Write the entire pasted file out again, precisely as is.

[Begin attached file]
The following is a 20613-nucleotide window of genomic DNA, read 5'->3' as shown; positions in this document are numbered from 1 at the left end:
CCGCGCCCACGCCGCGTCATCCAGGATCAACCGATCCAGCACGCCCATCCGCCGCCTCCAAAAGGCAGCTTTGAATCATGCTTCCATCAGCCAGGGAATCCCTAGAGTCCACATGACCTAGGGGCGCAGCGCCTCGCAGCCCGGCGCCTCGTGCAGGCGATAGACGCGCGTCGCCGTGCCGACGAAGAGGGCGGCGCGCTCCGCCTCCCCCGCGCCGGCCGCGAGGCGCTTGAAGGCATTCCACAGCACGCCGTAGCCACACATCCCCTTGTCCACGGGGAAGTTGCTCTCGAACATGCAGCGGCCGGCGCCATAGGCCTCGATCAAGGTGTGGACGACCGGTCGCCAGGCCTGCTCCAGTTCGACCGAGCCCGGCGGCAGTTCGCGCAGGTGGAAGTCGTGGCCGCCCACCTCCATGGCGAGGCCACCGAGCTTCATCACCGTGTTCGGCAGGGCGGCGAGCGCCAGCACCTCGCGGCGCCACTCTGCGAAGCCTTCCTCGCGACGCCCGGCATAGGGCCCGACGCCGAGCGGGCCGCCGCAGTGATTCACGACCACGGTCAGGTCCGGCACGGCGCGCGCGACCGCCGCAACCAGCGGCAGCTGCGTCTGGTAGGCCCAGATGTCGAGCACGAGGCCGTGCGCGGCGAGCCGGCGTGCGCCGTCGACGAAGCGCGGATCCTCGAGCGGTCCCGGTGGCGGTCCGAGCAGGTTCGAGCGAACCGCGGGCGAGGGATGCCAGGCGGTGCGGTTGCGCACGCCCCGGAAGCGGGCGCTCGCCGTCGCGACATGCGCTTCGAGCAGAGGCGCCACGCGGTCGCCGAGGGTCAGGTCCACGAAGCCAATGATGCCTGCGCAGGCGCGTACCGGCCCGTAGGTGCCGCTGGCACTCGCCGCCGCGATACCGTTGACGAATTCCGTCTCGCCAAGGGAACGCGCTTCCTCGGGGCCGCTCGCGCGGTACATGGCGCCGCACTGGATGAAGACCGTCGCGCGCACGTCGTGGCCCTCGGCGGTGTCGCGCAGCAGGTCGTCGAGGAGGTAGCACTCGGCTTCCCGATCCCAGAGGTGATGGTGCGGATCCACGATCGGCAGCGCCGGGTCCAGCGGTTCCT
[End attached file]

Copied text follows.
The following is a 20613-nucleotide window of genomic DNA, read 5'->3' as shown; positions in this document are numbered from 1 at the left end:
CCGCGCCCACGCCGCGTCATCCAGGATCAACCGATCCAGCACGCCCATCCGCCGCCTCCAAAAGGCAGCTTTGAATCATGCTTCCATCAGCCAGGGAATCCCTAGAGTCCACATGACCTAGGGGCGCAGCGCCTCGCAGCCCGGCGCCTCGTGCAGGCGATAGACGCGCGTCGCCGTGCCGACGAAGAGGGCGGCGCGCTCCGCCTCCCCCGCGCCGGCCGCGAGGCGCTTGAAGGCATTCCACAGCACGCCGTAGCCACACATCCCCTTGTCCACGGGGAAGTTGCTCTCGAACATGCAGCGGCCGGCGCCATAGGCCTCGATCAAGGTGTGGACGACCGGTCGCCAGGCCTGCTCCAGTTCGACCGAGCCCGGCGGCAGTTCGCGCAGGTGGAAGTCGTGGCCGCCCACCTCCATGGCGAGGCCACCGAGCTTCATCACCGTGTTCGGCAGGGCGGCGAGCGCCAGCACCTCGCGGCGCCACTCTGCGAAGCCTTCCTCGCGACGCCCGGCATAGGGCCCGACGCCGAGCGGGCCGCCGCAGTGATTCACGACCACGGTCAGGTCCGGCACGGCGCGCGCGACCGCCGCAACCAGCGGCAGCTGCGTCTGGTAGGCCCAGATGTCGAGCACGAGGCCGTGCGCGGCGAGCCGGCGTGCGCCGTCGACGAAGCGCGGATCCTCGAGCGGTCCCGGTGGCGGTCCGAGCAGGTTCGAGCGAACCGCGGGCGAGGGATGCCAGGCGGTGCGGTTGCGCACGCCCCGGAAGCGGGCGCTCGCCGTCGCGACATGCGCTTCGAGCAGAGGCGCCACGCGGTCGCCGAGGGTCAGGTCCACGAAGCCAATGATGCCTGCGCAGGCGCGTACCGGCCCGTAGGTGCCGCTGGCACTCGCCGCCGCGATACCGTTGACGAATTCCGTCTCGCCAAGGGAACGCGCTTCCTCGGGGCCGCTCGCGCGGTACATGGCGCCGCACTGGATGAAGACCGTCGCGCGCACGTCGTGGCCCTCGGCGGTGTCGCGCAGCAGGTCGTCGAGGAGGTAGCACTCGGCTTCCCGATCCCAGAGGTGATGGTGCGGATCCACGATCGGCAGCGCCGGGTCCAGCGGTTCCT